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Originally known as Central High School and currently known as the Cardozo Education Campus, the Francis L. Cardozo Senior High School was constructed in the early 1900s as a model high school for the Washington, DC area. Initially, the school was part of a school called the Advanced Grammar School for Boys, which was founded in 1876, and the school underwent numerous splits and changes until it became Central High School. The Central High School building housed numerous different schools over the years, and it still serves as a school today as part of the Cardozo Education Campus. It was placed on the National Register of Historic Places in September of 1993.


  • A view of the school in 2014, post-renovation ((By Allan F (Own work) [CC BY-SA 4.0 (http://creativecommons.org/licenses/by-sa/4.0)], via Wikimedia Commons))

The school that became Central High School had its origins in what was known as the Advanced Grammar School for Boys in 1876. As the school grew, newer accommodations were needed, and over the years, what was the Advanced Grammar School for Boys slowly changed locations, became a coed school, and eventually became Washington High School. Even after the move to the new building and the rebranding, however, the school continued to grow further, and it became increasingly crowded. In 1890, Washington High School split into several adjunct high schools, one of which became Central High School. Central High School prospered in the coming years, and like its predecessors, it became overcrowded in the early 1900s. A new building was commissioned to be constructed by architect William B. Ittner in 1912, and it was not until 1916 that the planning, funding, and construction required for the building was all completed.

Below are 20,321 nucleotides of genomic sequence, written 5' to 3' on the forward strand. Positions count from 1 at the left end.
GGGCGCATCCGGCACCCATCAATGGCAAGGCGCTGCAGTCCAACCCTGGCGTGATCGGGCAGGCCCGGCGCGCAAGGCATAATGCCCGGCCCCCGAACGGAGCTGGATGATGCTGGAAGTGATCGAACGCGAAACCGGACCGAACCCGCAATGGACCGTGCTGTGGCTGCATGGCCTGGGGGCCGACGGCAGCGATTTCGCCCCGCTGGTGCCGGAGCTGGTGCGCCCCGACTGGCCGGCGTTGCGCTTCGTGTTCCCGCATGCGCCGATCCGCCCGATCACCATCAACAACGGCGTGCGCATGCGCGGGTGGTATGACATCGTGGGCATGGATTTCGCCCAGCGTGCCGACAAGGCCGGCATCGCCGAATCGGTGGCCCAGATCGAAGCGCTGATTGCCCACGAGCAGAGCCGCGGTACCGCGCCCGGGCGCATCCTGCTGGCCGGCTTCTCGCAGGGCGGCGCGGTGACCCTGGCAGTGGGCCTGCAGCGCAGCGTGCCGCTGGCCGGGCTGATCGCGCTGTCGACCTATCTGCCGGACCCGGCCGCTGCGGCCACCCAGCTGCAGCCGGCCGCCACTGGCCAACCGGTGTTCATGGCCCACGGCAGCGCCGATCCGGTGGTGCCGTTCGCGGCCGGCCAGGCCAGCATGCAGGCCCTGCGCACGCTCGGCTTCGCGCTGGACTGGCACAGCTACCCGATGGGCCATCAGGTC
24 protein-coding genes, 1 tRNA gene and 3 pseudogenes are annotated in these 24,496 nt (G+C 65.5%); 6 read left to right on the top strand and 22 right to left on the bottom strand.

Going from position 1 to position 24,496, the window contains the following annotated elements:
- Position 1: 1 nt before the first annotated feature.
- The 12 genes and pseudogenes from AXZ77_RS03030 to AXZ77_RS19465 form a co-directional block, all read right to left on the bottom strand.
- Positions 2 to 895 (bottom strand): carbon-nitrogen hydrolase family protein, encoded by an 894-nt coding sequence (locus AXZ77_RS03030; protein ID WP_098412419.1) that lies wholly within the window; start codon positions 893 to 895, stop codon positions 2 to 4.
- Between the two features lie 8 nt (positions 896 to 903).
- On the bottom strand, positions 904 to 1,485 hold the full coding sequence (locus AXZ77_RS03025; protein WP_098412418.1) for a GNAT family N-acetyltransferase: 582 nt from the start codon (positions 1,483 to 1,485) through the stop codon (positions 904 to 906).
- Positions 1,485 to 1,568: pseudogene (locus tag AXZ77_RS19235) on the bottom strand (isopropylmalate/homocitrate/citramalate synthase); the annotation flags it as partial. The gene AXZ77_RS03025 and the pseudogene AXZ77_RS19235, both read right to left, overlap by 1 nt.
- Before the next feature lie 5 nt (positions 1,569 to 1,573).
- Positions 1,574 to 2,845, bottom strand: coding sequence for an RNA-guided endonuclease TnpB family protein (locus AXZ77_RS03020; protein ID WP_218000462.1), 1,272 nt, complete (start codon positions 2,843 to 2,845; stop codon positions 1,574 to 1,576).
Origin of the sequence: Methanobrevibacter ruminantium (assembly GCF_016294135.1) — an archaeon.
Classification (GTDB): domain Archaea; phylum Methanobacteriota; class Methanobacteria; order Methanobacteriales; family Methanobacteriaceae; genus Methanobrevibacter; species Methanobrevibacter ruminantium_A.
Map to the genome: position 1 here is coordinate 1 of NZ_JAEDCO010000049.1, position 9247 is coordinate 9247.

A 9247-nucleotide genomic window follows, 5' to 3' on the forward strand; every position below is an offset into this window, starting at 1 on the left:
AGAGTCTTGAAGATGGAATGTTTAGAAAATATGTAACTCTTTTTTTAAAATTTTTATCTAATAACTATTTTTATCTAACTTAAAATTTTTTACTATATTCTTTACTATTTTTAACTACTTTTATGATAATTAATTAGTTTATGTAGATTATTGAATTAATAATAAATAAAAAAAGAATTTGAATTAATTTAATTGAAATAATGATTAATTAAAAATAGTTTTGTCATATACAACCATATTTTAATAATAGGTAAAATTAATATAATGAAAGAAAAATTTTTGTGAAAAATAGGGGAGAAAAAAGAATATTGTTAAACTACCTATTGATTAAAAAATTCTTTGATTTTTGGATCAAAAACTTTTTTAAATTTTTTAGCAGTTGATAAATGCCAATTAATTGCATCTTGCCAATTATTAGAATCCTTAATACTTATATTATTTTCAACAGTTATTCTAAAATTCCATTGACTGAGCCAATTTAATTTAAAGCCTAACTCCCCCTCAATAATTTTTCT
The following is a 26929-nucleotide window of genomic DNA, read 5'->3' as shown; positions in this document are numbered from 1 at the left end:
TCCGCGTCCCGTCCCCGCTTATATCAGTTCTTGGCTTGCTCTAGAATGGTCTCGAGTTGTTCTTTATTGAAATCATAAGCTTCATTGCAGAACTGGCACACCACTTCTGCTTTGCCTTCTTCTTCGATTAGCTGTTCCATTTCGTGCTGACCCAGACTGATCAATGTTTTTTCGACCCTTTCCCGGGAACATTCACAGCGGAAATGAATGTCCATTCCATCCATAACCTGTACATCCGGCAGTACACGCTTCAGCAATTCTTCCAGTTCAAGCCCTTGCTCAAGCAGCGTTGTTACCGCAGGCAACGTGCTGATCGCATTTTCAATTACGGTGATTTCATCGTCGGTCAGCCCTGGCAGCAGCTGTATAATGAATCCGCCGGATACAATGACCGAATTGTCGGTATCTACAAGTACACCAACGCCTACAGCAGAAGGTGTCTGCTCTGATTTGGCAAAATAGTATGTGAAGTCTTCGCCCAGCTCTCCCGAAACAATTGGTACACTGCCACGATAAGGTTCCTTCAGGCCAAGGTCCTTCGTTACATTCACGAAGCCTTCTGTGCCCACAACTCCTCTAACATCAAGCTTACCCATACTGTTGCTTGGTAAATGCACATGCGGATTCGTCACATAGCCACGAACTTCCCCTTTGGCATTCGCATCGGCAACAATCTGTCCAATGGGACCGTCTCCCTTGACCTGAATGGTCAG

In 1950, it was decided that Central High School would be effectively changed, and Central High School closed down on June 13th, 1950. Cardozo High School then took up residence in the Central High School building. Cardozo continued to serve the Washington, DC area for years to come, and on September 30th, 1993, it was added to the National Register of Historic Places. The school underwent extensive renovations in late 2011 and re-opened for use in 2013. The school continues to operate and is now known as the Cardozo Education Campus.

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